The control group received a treatment protocol that has previously been published in the British Medical Journal. They received basic exercise and lifestyle counseling and a booklet of general information about lower back pain. Visits with the control group were made every two weeks to offer additional lifestyle advice, counseling, or to answer any questions.
Three measures were given to participants: The Oswestry (low back pain questionnaire), Roland & Morris (low back pain questionnaire used to back up the Oswestry), and the Short Form (SF)-36 (general qualify of life questionnaire) survey. Information from these surveys was used to assess baseline back health and quality of life. Pain medication, adjunctive therapies, and lumbar flexion (functional measure) were also established at baseline. Oswestry, Roland & Morris, SF-36, and forward lumbar flexion were recorded at 4, 8, and 12 weeks. Medication and therapy use was recorded at each visit.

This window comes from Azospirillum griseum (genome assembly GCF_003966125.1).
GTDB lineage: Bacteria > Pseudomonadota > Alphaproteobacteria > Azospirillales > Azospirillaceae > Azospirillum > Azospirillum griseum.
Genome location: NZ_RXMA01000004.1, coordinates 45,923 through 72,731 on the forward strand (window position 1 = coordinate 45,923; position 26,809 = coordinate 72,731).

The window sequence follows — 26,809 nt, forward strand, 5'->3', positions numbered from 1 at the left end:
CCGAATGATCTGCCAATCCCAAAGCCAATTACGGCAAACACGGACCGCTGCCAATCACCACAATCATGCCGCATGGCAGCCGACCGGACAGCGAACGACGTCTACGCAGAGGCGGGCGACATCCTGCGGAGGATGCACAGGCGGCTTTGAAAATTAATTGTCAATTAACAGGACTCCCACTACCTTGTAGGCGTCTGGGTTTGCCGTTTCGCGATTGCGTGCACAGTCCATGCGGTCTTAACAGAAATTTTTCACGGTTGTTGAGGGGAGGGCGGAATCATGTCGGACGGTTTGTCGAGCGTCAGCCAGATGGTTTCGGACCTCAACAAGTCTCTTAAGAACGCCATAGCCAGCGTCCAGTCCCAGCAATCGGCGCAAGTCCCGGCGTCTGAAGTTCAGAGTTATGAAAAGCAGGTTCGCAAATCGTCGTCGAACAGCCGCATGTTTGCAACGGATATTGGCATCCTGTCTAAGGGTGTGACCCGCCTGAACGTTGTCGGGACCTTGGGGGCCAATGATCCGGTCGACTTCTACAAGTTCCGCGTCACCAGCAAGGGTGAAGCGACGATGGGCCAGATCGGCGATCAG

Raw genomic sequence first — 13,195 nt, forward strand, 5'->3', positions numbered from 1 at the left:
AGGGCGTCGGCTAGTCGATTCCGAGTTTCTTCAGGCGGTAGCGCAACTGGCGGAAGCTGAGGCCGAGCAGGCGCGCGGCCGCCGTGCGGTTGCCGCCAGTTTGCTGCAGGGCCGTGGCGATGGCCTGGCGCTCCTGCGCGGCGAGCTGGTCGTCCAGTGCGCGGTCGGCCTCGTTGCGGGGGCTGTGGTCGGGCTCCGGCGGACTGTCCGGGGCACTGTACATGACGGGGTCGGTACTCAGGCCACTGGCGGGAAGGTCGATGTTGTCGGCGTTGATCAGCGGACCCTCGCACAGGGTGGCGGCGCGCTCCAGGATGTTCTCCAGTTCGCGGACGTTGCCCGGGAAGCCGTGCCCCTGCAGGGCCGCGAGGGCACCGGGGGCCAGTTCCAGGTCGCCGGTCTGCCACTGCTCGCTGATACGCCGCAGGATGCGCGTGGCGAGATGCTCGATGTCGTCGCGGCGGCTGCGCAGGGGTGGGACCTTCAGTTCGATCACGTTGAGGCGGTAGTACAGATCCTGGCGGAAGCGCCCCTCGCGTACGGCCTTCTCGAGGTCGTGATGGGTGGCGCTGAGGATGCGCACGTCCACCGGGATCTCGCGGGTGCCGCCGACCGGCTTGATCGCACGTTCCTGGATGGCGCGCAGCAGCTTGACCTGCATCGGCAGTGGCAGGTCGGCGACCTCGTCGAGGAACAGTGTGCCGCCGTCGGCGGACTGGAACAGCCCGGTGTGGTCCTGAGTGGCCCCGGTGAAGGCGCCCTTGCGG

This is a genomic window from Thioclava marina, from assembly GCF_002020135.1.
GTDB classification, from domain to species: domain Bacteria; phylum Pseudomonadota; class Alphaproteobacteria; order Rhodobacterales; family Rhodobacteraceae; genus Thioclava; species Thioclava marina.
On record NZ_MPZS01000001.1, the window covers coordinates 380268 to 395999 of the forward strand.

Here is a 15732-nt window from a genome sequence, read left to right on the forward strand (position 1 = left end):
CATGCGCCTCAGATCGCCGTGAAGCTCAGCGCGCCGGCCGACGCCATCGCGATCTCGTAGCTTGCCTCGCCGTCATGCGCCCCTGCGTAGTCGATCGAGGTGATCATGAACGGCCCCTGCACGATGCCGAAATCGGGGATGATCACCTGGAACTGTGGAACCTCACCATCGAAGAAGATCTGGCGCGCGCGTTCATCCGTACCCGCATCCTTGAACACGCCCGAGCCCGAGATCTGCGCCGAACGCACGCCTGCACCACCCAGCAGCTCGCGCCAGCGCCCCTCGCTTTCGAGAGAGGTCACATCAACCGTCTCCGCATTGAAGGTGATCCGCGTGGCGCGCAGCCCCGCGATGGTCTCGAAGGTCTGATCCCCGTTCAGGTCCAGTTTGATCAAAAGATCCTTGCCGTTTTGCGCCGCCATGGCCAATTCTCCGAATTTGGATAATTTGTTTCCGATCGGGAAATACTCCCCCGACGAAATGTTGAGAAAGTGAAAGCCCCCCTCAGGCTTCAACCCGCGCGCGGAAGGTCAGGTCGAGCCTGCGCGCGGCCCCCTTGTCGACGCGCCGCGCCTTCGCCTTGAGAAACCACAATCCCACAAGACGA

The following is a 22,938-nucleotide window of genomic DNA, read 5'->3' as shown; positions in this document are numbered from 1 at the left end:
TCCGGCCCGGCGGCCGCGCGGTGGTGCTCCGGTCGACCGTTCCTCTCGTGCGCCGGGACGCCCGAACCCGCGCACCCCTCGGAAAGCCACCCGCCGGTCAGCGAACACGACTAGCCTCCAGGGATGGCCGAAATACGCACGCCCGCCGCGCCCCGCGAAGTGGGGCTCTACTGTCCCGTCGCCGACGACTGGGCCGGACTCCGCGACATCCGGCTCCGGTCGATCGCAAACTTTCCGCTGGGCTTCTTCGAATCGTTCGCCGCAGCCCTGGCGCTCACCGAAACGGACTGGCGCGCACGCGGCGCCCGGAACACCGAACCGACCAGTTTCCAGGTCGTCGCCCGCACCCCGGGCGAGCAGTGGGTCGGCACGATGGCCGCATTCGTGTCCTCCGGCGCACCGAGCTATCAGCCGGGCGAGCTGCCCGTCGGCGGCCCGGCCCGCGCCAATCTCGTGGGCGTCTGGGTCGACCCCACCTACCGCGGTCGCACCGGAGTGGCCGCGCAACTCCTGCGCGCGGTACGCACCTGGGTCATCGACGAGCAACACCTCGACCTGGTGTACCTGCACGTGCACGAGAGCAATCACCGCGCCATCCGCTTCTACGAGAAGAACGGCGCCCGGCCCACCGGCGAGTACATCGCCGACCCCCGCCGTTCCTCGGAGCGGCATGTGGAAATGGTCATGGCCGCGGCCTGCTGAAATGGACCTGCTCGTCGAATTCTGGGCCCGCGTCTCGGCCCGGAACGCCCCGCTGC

After 12 weeks, the investigators observed the following:
§ Scores for those with specific low back pain decreased by 20.0 percent in the naturopathic care group vs. an increase of 8.8 percent for control (p< 0.0001), per the Roland & Morris survey.
§ Scores for general low back pain decreased by 11.1 percent among the naturopathic group vs. an increase of 1.7 percent in the control (p< 0.0001), per the Oswestry questionnaires.
§ There was improvement in all of the eight categories that make up the overall quality of life survey (SF-36) among those receiving naturopathic care. By contrast, only two categories improved slightly among those in the control group while the remaining six remained the same or dropped below baseline.
§ Patients in the naturopathic study section had more limber measurements in the spine, increasing from 29.55 to 33.85 cm vs. a decrease in the control group from 31.58 to 30.28 cm (p< 0Page: 1 2 3 Related medicine news :1
. Naturopathic Care Proves Beneficial for TMD Pain